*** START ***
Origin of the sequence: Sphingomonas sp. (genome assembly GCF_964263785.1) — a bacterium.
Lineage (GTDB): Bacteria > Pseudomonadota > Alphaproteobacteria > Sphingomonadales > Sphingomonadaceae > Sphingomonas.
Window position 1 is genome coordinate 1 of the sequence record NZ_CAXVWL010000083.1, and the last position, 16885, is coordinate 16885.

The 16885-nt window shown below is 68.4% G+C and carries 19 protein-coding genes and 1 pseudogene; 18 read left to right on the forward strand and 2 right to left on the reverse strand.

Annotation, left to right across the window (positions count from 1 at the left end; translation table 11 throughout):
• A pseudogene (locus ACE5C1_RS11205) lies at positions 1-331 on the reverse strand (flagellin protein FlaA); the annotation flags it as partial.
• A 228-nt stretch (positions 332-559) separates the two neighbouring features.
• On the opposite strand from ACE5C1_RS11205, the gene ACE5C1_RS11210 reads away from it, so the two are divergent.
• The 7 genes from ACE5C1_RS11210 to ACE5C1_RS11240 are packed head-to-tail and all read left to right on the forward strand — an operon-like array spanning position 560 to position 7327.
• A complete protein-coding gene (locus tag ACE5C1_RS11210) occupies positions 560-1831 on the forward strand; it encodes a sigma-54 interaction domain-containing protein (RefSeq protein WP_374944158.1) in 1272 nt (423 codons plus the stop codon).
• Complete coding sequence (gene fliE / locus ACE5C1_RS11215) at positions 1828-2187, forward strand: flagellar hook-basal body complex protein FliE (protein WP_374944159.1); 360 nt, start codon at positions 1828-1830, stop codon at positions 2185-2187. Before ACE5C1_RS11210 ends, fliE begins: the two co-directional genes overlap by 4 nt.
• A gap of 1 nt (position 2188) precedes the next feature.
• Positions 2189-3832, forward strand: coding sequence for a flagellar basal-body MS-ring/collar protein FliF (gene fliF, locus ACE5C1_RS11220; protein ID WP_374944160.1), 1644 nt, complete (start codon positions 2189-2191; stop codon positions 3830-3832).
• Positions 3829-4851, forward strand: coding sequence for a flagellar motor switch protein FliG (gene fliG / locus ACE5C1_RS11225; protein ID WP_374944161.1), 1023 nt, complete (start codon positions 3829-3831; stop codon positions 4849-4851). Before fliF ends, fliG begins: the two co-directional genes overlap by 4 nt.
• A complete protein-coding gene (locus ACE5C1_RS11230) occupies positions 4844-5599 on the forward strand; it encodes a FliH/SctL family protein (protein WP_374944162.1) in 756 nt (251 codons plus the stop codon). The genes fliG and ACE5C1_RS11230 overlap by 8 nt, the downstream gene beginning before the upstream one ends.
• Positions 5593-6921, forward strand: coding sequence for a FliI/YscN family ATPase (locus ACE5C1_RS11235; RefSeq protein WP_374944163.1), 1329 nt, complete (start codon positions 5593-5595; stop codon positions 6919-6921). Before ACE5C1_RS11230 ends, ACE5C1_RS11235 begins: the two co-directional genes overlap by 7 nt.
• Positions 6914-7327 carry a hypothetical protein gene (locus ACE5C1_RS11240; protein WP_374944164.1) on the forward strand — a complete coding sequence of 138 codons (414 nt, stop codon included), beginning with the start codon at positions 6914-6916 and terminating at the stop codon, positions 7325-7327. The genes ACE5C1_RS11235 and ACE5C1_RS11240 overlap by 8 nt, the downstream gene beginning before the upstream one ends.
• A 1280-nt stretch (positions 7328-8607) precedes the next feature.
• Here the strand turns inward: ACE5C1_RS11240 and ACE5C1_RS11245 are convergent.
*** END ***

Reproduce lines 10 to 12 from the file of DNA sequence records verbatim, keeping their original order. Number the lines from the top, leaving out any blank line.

• A complete protein-coding gene (locus tag ACE5C1_RS11210) occupies positions 560-1831 on the forward strand; it encodes a sigma-54 interaction domain-containing protein (RefSeq protein WP_374944158.1) in 1272 nt (423 codons plus the stop codon).
• Complete coding sequence (gene fliE / locus ACE5C1_RS11215) at positions 1828-2187, forward strand: flagellar hook-basal body complex protein FliE (protein WP_374944159.1); 360 nt, start codon at positions 1828-1830, stop codon at positions 2185-2187. Before ACE5C1_RS11210 ends, fliE begins: the two co-directional genes overlap by 4 nt.
• A gap of 1 nt (position 2188) precedes the next feature.